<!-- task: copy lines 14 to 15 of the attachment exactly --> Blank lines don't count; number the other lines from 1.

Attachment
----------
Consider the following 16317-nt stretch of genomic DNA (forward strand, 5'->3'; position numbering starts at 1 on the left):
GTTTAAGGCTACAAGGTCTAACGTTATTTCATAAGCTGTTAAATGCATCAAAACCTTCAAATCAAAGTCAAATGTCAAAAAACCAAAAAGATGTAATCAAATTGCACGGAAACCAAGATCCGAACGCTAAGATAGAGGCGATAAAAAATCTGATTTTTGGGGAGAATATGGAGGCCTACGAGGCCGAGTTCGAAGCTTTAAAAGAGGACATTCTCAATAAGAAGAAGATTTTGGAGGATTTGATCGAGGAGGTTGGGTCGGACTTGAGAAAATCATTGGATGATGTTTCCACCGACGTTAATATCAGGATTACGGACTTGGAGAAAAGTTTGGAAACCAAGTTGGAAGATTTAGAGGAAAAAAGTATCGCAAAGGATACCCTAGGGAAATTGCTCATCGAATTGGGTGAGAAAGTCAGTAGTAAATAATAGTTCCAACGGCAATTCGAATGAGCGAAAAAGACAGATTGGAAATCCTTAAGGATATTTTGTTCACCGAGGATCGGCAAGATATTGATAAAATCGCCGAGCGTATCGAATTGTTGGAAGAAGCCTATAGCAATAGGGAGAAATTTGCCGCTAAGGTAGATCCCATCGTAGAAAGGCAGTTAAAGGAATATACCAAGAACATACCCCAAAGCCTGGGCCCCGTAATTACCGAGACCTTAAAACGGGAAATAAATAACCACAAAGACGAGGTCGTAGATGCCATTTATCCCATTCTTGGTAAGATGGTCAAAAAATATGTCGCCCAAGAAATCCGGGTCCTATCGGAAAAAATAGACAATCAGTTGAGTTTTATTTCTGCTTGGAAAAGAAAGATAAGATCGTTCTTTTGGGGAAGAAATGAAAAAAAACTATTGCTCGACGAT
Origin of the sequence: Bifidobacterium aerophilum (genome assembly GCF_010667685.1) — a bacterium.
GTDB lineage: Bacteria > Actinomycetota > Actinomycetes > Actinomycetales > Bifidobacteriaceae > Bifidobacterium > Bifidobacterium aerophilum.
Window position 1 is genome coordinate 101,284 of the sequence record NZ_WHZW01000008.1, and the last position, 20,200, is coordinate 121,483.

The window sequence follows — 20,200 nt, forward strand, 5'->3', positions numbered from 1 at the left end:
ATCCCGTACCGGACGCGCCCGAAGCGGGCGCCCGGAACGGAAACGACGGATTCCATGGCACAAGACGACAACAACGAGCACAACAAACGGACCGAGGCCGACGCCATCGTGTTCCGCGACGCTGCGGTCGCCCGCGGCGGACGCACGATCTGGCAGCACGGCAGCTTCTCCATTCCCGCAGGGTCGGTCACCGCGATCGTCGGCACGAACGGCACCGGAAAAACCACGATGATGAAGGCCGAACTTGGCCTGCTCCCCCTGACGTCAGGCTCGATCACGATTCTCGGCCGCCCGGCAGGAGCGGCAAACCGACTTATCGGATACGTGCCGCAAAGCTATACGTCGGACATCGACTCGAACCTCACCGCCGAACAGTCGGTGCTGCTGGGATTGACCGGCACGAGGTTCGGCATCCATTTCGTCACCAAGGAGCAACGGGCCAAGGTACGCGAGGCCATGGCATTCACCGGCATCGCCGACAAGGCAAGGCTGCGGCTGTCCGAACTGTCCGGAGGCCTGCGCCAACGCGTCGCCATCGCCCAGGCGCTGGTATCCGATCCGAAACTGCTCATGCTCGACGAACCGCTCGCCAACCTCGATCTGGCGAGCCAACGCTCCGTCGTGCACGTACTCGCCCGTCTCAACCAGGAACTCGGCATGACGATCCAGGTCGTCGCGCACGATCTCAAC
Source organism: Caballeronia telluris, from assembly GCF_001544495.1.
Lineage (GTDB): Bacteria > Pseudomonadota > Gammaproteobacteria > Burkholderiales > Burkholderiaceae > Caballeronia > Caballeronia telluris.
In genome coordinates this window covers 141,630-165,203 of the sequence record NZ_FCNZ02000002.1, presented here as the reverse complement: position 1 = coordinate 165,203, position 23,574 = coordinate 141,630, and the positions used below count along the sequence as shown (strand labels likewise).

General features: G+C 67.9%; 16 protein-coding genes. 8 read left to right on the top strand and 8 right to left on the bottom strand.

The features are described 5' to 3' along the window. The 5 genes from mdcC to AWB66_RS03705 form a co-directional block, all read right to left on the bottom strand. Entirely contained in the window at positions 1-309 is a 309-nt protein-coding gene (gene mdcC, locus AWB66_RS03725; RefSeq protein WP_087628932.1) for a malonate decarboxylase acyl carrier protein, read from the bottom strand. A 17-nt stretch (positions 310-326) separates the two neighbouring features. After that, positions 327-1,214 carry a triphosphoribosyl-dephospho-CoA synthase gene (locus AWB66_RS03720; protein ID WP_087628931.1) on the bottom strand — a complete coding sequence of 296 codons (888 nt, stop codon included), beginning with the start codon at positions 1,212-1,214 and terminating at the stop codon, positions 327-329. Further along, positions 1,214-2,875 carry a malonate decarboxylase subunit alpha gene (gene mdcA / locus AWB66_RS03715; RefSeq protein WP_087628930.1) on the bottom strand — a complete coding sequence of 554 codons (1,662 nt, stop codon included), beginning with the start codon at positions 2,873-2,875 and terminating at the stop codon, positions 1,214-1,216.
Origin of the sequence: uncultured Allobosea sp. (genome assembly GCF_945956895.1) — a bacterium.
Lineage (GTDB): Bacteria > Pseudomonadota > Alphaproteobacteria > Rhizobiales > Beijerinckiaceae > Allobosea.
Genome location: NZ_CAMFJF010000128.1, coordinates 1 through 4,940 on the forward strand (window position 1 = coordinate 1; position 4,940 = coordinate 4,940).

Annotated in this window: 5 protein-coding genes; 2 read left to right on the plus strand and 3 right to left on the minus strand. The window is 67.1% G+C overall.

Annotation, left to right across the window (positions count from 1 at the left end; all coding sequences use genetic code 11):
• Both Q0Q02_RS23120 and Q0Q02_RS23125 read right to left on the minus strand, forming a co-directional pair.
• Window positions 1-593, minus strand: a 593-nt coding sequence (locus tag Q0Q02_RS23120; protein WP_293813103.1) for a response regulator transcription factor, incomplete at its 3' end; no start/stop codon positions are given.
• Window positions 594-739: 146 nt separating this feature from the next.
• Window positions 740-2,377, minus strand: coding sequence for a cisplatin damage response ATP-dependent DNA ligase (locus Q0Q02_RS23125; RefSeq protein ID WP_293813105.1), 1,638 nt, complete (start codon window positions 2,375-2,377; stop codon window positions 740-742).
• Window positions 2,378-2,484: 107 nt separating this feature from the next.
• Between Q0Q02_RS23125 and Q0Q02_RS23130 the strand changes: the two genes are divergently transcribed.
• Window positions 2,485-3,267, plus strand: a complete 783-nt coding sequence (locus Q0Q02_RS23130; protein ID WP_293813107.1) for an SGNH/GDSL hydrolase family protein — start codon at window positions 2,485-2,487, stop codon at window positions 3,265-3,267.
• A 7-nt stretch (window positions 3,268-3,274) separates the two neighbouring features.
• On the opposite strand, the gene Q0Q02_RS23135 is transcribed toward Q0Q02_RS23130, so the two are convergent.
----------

Lineage (GTDB): Bacteria > Pseudomonadota > Alphaproteobacteria > Rhizobiales > Beijerinckiaceae > Allobosea.
Genome location: NZ_CAMFJF010000128.1, coordinates 1 through 4,940 on the forward strand (window position 1 = coordinate 1; position 4,940 = coordinate 4,940).